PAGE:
Our new study, led by Anna Young with the Harvard Healthy Buildings program and colleagues in the Duke Stapleton Lab, found that office workers are commonly exposed to hormone-disrupting chemical mixtures.

Once hormone-disrupting chemicals enter our bodies, they can be mistaken for natural hormones like estrogen and testosterone, thereby preventing our actual hormones from doing their job well. Hormone receptors help regulate our reproductive health, fertility, birth outcomes, child development, metabolism, and thyroid function.

In the new study, participants wore silicone wristbands in their office buildings for four workdays. These wristbands collected all the chemicals they were exposed to via indoor air, dust, and products. The team measured the presence of known and unknown chemicals in the wristband samples and then used a brand-new approach to measure the total sex hormone interference by all the chemicals someone was personally exposed to.

Key takeaways:

  • On average, participants were exposed to 800 different chemical signatures.
  • A large portion of these chemical signatures couldn’t be confidently identified since unknown chemicals are continuously entering the market.
  • Every single person’s chemical mixture mimicked or blocked sex or thyroid hormones in human cells. The more contaminated a sample was with known or unknown chemicals, the more hormone interference we saw.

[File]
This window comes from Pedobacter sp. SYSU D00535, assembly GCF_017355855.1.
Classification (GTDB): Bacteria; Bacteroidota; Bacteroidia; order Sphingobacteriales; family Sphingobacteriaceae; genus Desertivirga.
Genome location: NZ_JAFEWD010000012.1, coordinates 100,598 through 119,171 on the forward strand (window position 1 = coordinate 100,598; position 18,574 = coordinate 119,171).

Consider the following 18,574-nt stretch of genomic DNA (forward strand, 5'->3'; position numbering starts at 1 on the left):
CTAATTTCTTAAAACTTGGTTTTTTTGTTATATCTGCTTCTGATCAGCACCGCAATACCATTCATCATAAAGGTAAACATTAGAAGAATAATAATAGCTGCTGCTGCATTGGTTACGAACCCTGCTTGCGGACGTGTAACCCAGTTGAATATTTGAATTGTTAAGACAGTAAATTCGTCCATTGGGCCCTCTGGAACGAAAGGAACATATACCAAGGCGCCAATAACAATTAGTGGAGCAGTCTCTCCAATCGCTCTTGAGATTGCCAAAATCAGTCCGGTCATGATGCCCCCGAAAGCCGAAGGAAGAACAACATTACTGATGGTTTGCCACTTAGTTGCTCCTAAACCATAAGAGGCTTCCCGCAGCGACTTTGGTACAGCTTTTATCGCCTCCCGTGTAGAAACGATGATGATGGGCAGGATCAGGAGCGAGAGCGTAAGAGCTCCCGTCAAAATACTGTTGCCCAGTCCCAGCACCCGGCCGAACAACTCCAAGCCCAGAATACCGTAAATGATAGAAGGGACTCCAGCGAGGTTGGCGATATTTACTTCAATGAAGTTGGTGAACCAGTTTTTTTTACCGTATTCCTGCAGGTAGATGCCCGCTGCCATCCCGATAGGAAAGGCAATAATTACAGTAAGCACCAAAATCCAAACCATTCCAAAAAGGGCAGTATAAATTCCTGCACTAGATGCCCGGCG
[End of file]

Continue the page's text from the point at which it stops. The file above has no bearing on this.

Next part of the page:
• Women in the study were exposed to higher numbers of chemicals and higher sex hormone interference – even when working in the same office building as male participants.

Where do these chemicals come from?

Hormone-disrupting chemicals often come from furniture, electronics, cosmetics, building materials, pesticides, other products, and many unknown sources. They expose us directly and leach out into the dust and air that we breathe in buildings all day. In our previous study, we found, for example, that floor dust in everyday buildings was hormonally active because of chemical contamination.

What can we do?

The obstacle is that we often don’t know the chemical ingredients in many consumer products, and we usually can’t see, taste, or smell these chemicals.

The good news is that solutions do exist:

  • For example, we previously found that healthier furnishings free of entire groups of toxic chemicals led to lower exposures in buildings. Harvard, Google, and other large organizations have pledged to purchase healthier furnishings, effectively sending a big-dollar market signal to manufacturers that there is a demand for healthier products to become mainstream.
  • For consumers in the short term, we can avoid “fragrance” ingredients in personal care products and avoid materials that are labeled to be plastic, vinyl, flame-retardant, pesticide, non-stick, stain-repellent, or water-repellent.

Long term, the key lies in making healthier products the default option on shelves.

Other Harvard Chan School co-authors include Joseph Allen, Brent Coull, and Russ Hauser.

Anna S. Young, Nicholas Herkert, Heather M. Stapleton, Brent A. Coull, Russ Hauser, Thomas Zoeller, Peter A. Behnisch, Emiel Felzel, Abraham Brouwer, Joseph G. Allen. February 2023. Hormone receptor activities of complex mixtures of known and suspect chemicals in personal silicone wristband samplers worn in office buildings. Chemosphere (315). DOI: 10.1016/j.chemosphere.2022.137705.